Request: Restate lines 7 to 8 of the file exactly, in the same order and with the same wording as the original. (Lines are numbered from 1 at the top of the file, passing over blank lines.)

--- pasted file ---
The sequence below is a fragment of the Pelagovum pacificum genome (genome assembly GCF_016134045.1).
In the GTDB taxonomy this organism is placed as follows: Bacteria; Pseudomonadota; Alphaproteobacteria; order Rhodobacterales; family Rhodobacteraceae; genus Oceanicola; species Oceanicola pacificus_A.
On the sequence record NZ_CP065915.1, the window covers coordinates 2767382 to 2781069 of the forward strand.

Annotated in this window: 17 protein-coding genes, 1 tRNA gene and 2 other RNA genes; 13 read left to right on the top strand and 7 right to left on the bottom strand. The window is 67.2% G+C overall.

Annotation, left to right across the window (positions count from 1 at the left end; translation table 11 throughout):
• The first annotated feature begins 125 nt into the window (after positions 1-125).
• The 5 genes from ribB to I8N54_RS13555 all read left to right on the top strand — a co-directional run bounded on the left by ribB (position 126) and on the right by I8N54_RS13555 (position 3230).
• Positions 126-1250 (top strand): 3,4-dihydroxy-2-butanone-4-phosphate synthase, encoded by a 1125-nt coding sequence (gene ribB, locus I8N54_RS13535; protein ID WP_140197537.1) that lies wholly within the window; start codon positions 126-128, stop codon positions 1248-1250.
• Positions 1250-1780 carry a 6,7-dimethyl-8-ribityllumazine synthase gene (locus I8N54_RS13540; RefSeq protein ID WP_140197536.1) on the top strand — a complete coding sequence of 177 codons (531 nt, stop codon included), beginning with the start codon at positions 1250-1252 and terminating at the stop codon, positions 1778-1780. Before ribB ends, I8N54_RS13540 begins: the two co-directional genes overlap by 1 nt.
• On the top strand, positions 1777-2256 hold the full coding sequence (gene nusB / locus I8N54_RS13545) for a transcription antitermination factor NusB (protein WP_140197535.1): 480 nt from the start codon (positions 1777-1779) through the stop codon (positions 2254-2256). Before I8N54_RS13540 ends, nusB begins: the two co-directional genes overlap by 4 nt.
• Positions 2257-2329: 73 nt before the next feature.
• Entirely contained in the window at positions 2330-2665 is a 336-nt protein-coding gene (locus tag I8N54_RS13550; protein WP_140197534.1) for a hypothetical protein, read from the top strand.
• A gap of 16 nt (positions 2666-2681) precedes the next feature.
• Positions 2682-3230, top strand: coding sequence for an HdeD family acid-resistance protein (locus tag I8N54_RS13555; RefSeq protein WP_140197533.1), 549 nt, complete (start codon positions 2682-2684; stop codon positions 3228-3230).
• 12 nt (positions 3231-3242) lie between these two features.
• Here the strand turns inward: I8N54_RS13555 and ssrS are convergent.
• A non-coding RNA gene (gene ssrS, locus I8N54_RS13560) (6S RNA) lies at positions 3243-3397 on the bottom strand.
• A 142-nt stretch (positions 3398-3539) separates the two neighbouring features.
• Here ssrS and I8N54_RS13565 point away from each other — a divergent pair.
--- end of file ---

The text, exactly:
• The 5 genes from ribB to I8N54_RS13555 all read left to right on the top strand — a co-directional run bounded on the left by ribB (position 126) and on the right by I8N54_RS13555 (position 3230).
• Positions 126-1250 (top strand): 3,4-dihydroxy-2-butanone-4-phosphate synthase, encoded by a 1125-nt coding sequence (gene ribB, locus I8N54_RS13535; protein ID WP_140197537.1) that lies wholly within the window; start codon positions 126-128, stop codon positions 1248-1250.